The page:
of citizens from disadvantaged communities are now using video
cameras to report on issues that affect them and their neighbors.
With training from the Video Volunteers, local video producers are
changing the dominant model of media in the country to make it more
democratic and diverse.
Mukesh Rajak, from the eastern
state of Jharkand makes an unlikely activist in India. Born poor and
Rajak faced a life of discrimination with little access to education
and developmental resources. Yet despite not being born into the
“right caste”, Rajak has improved the schools in his village with
the aid of a video camera.
“I had done
on this school reporting that the teachers employed were taking
bribes from students for teaching and conducting examinations,”
explained Rajak proudly. “I showed it to the Block Education
Officer. She saw this video and came to visit the village school. She
demoted the headmaster of the school and now no teacher asks for
bribes. Students are happy that they can now study for free”.
Rajak produced the video as a
community correspondent for “India
a relatively new community news service. Launched in February 2010,
India Unheard has community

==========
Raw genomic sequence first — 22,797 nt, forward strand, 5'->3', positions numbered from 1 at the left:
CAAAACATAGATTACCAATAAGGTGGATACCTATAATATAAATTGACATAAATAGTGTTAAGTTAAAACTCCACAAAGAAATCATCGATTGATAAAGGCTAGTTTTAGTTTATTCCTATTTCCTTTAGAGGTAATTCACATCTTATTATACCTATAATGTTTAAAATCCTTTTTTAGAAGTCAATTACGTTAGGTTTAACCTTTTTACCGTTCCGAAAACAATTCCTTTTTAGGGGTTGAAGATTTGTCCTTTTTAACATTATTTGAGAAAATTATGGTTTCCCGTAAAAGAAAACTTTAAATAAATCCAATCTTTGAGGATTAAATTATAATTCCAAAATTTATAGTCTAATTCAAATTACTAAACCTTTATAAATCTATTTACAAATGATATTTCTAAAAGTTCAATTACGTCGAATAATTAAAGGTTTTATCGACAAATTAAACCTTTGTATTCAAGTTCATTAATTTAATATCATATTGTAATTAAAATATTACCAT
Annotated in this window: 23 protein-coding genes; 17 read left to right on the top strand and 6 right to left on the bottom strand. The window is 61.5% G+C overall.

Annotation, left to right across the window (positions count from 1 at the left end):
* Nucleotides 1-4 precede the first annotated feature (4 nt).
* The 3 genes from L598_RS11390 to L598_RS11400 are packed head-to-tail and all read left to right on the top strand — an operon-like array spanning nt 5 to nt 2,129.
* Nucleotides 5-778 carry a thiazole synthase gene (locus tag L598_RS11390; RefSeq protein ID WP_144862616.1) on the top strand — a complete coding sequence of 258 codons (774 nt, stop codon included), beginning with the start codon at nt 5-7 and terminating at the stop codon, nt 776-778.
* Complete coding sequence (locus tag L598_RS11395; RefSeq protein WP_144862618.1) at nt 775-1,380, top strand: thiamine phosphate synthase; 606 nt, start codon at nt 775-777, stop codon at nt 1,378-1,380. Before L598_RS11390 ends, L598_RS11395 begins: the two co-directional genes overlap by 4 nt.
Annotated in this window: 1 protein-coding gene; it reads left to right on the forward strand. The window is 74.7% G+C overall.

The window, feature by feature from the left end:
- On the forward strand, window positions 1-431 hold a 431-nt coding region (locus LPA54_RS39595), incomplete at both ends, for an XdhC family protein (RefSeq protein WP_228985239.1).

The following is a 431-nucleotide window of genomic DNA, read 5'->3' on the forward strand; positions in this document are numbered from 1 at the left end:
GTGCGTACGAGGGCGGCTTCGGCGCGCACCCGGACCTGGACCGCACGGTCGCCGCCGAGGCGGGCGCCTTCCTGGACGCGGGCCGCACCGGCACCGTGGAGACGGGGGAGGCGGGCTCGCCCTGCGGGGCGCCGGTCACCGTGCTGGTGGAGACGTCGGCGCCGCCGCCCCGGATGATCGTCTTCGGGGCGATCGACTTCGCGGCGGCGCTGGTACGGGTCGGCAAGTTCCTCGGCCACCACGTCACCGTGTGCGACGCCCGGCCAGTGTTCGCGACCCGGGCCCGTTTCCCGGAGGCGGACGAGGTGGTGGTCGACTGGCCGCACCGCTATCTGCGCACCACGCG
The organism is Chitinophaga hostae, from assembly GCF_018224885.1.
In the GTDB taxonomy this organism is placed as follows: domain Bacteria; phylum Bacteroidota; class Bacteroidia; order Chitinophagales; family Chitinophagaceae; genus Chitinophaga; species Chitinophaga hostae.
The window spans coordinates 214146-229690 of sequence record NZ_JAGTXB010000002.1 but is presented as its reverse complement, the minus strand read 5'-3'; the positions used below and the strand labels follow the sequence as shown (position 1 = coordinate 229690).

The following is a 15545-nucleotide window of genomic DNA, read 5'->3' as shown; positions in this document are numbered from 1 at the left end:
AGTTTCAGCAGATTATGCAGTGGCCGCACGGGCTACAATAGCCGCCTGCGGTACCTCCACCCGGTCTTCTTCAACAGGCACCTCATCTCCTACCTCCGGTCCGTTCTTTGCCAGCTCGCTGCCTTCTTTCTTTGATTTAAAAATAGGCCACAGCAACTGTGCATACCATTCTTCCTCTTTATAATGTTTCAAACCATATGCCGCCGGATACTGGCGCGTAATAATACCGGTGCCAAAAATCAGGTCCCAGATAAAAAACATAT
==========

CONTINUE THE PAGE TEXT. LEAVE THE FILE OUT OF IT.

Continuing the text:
correspondents in every state in India reporting on issues ranging from poverty and
human rights to local culture.
“IndiaUnheard” is one of
several citizen journalism projects in the country established by
a U.S.-based international organization that trains people from
disadvantaged communities to create their own locally relevant and
locally produced media. In India, Video Volunteers operates an
intensive training in all aspects of video production for aspiring
correspondents for “IndiaUnheard” and others interested in video
Journalists from all walks of life
Through its training efforts in India, Video
Volunteers has created “the largest, most diverse network” of
community video producers anywhere in the world, according to Video
Volunteers Communication Manager Siddarth Pillai.
“Nearly 200 villagers and
slum dwellers—former diamond polishers, rickshaw drivers and day
laborers – are currently working as community producers”, Pillai
said in an email interview. Pillai explained that more than 50
percent of these producers are women, and also come from communities
“most affected by human and civil rights violations”, namely
Dalits, Muslims and Tribal people.
After training, some of the
producers work for Video
Volunteers’ Community Video Units. These
locally owned and managed units are set up in areas that rarely
receive coverage from the mainstream media. They produce
community-specific news and documentaries.